3

I have the following code to be unit tested:

public void foo() {
    Entity entity = //...
    persistence.save(entity);
    entity.setDate(new Date());
    persistence.save(entity);
}

I would like to verify that on the first invocation of persistence.save entity.getDate() returns null.

Therefore I'm unable to use Mockito.verify(/*...*/) because at that time the method foo already completed and entity.setDate(Date) was called.

So I think I need to do verifications of invocations already at the time the invocations happen. How do I do this using Mockito?

  • Cancel that... Didn't notice this was implementation :-) – Christopher Schneider Apr 12 '16 at 12:41
  • To clarify, it sounds like you want to basically check that date is null after the first save? Sounds like you'd basically be injecting single line of code after the first save. I'm not sure if that's possible. If persistence is what's being mocked, you could mock the save method to fail if it's null. – Christopher Schneider Apr 12 '16 at 12:45
  • @ChristopherSchneider persistence is the object that is being mocked. But I don't understand your last sentence. – SpaceTrucker Apr 12 '16 at 13:19
  • Sorry if I wasn't clear. Looking at my comment, I can see I didn't explain it well, but it appears you figured it out. More specifically, what I meant was, when you call save() that is a mocked method. If the first time it's called date is not null, you fail (You could throw a RuntimeException, for instance). The second time through, it should be set to not fail. I'll post an answer. – Christopher Schneider Apr 12 '16 at 19:05
6

I created the following Answer implementation:

public class CapturingAnswer<T, R> implements Answer<T> {

    private final Function<InvocationOnMock, R> capturingFunction;

    private final List<R> capturedValues = new ArrayList<R>();

    public CapturingAnswer(final Function<InvocationOnMock, R> capturingFunction) {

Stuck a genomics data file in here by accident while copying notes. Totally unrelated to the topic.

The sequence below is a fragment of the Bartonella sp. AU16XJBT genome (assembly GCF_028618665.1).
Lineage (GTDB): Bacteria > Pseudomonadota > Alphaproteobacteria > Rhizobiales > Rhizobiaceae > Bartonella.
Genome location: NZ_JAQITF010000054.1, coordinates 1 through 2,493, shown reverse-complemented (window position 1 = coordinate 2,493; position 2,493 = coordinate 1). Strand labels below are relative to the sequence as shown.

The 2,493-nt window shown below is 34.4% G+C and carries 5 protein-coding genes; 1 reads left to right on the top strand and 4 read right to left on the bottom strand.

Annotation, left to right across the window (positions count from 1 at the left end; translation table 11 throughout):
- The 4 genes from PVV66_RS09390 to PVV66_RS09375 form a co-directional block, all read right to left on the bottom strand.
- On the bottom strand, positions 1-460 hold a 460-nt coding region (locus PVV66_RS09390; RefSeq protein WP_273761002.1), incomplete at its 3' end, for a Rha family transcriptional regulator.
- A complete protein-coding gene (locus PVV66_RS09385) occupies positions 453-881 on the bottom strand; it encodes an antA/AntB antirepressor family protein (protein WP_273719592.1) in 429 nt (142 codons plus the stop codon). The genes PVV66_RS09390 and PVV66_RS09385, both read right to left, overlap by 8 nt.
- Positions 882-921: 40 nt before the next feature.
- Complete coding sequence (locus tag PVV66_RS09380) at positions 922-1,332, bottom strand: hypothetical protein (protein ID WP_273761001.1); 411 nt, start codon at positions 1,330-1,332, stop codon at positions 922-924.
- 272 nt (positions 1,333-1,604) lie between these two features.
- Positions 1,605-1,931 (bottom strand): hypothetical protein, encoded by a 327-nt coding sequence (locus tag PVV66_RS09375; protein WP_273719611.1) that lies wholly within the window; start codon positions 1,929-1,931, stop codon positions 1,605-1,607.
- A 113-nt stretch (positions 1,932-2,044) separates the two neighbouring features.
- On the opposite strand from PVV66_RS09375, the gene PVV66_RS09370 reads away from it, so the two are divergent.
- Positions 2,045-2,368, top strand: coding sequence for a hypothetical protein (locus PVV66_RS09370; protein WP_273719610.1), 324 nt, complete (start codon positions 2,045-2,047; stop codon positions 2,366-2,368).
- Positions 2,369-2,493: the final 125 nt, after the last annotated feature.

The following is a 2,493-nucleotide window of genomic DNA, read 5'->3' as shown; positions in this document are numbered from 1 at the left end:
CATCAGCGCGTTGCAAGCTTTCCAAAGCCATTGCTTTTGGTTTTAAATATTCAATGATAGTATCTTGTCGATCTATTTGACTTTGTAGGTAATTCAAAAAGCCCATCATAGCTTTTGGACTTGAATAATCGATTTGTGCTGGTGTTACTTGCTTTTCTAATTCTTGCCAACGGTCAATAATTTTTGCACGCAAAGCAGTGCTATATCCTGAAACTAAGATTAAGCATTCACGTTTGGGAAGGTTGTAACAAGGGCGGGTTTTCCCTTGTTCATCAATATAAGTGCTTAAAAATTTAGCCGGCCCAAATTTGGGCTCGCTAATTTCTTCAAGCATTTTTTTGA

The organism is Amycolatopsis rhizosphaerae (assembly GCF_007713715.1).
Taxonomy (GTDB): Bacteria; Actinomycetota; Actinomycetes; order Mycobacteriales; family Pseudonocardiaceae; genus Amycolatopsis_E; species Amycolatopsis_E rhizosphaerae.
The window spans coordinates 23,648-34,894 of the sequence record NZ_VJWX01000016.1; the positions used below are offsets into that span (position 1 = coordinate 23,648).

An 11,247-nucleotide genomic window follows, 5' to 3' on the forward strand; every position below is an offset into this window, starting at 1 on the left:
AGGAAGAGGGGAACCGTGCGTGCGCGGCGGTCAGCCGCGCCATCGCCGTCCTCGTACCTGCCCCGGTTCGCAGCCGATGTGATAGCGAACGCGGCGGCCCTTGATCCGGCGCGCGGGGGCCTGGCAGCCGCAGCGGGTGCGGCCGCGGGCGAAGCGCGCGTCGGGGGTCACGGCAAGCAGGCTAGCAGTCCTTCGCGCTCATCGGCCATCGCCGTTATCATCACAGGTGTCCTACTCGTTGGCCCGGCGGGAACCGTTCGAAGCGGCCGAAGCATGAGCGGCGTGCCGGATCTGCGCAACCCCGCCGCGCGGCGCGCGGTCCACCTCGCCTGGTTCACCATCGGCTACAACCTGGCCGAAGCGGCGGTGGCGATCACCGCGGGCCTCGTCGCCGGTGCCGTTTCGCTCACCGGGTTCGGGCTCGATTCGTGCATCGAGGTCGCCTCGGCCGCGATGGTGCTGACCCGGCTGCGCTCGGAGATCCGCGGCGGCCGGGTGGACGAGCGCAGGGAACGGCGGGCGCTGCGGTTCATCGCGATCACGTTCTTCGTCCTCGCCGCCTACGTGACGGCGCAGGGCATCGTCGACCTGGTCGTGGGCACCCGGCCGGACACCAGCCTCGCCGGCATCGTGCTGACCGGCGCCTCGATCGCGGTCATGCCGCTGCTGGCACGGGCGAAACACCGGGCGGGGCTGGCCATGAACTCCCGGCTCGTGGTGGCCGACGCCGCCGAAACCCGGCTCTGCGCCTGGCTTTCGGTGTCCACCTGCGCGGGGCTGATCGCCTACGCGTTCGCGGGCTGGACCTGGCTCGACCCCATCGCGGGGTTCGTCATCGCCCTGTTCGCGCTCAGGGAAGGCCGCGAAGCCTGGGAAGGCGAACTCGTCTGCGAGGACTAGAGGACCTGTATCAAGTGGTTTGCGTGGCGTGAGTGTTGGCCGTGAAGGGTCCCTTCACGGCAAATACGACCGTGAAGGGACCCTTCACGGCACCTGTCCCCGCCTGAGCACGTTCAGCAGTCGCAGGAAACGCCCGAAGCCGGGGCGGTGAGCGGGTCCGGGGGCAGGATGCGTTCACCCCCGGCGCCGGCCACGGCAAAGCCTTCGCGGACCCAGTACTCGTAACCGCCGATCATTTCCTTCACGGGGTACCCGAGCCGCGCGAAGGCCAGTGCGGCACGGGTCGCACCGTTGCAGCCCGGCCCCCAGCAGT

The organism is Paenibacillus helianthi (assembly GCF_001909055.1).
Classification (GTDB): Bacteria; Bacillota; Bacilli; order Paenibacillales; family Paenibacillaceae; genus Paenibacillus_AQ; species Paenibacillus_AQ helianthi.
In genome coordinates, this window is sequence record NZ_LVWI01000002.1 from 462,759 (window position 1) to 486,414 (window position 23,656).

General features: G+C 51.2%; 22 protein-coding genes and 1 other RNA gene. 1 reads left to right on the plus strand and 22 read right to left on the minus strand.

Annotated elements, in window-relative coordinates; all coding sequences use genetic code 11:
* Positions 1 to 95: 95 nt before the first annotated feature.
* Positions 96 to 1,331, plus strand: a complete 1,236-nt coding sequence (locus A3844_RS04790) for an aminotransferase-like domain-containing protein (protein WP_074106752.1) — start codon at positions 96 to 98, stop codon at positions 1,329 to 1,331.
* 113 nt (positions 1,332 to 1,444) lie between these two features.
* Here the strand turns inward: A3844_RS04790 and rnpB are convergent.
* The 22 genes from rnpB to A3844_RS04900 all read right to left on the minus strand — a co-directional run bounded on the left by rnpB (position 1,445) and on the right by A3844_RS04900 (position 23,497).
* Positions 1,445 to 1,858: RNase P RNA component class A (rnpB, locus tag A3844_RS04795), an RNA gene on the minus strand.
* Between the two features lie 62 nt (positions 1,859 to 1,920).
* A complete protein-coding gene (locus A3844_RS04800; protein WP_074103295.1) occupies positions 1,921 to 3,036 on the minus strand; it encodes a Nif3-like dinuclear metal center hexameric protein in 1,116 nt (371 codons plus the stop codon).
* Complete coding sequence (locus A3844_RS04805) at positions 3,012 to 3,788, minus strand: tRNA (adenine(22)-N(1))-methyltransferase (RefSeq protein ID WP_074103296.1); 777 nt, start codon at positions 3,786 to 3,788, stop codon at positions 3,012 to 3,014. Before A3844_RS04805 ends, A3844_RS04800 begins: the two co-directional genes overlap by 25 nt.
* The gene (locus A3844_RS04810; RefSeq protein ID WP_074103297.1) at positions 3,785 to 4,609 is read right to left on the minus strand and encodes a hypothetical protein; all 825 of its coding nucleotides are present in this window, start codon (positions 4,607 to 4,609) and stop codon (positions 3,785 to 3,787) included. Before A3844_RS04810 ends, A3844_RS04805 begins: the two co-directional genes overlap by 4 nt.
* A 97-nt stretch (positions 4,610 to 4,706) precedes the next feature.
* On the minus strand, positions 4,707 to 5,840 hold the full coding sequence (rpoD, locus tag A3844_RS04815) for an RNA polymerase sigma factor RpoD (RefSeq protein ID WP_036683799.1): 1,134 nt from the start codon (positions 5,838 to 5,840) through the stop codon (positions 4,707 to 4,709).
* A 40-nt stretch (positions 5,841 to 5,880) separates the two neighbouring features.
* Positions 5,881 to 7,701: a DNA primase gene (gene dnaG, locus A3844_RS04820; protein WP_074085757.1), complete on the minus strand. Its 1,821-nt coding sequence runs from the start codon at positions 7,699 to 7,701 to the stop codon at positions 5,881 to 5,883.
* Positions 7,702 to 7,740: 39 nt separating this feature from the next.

super();
        this.capturingFunction = capturingFunction;
    }

    @Override
    public T answer(final InvocationOnMock invocation) throws Throwable {
        capturedValues.add(capturingFunction.apply(invocation));
        return null;
    }

    public List<R> getCapturedValues() {
        return Collections.unmodifiableList(capturedValues);
    }

}

This answer captures properties of the invocations being made. The capturedValues can then be used for simple assertions. The implementation uses Java 8 API. If that is not available one would need to use an interface that is able to convert the InvocationOnMock to the captured value. The usage in the testcase is like this:

@Test
public void testSomething() {
    CapturingAnswer<Void,Date> captureDates = new CapturingAnswer<>(this::getEntityDate)
    Mockito.doAnswer(captureDates).when(persistence).save(Mockito.any(Entity.class));

    service.foo();

    Assert.assertNull(captureDates.getCapturedValues().get(0));
}

private Date getEntityDate(InvocationOnMock invocation) {
    Entity entity = (Entity)invocation.getArguments()[0];
    return entity.getDate();
}

The capturing that is done by the presented Answer implementation can't be achieved with Mockitos ArgumentCaptor because this is only used after the invocation of the method under test.

1

In my original comment, this was the answer I had in mind.

The class to be mocked:

class MockedClass{
    void save(SomeBean sb){
        //doStuff
    }
}

The class we'll need to verify the Date object is null.

class SomeBean{
    Date date;

    Date getDate(){return date;}

    void setDate(Date date){this.date=date;}
}

The class under test:

class TestClass{
    MockedClass mc;

    TestClass(MockedClass mc){this.mc = mc;}

    void doWork(){
        SomeBean sb = new SomeBean();
        mc.save(sb);
        sb.setDate(new Date());
        mc.save(sb);
    }
}

And the test case:

@Test
public void testAnswer(){
    MockedClass mc = Mockito.mock(MockedClass.class);
    Mockito.doAnswer(new Answer<Void>(){
        boolean checkDate = true;
        @Override
        public Void answer(InvocationOnMock invocation) throws Throwable {
            SomeBean sb = (SomeBean) invocation.getArguments()[0];
            if(checkDate && sb.getDate() != null){
                throw new NullPointerException(); //Or a more meaningful exception
            }
            checkDate = false;
            return null;
        }}).when(mc).save(Mockito.any(SomeBean.class));;

    TestClass tc =  new TestClass(mc);
    tc.doWork();
}

The first time through this Answer (The term I should have used in my original comment), this will throw an exception and fail the test case if date is not null. The second time through, checkDate will be false, so the check will not be performed.

  • 1
    When using custom answer implementations that throw an exception, be sure that the unit under test doesn't handle such exceptions. – SpaceTrucker Aug 7 '16 at 10:49

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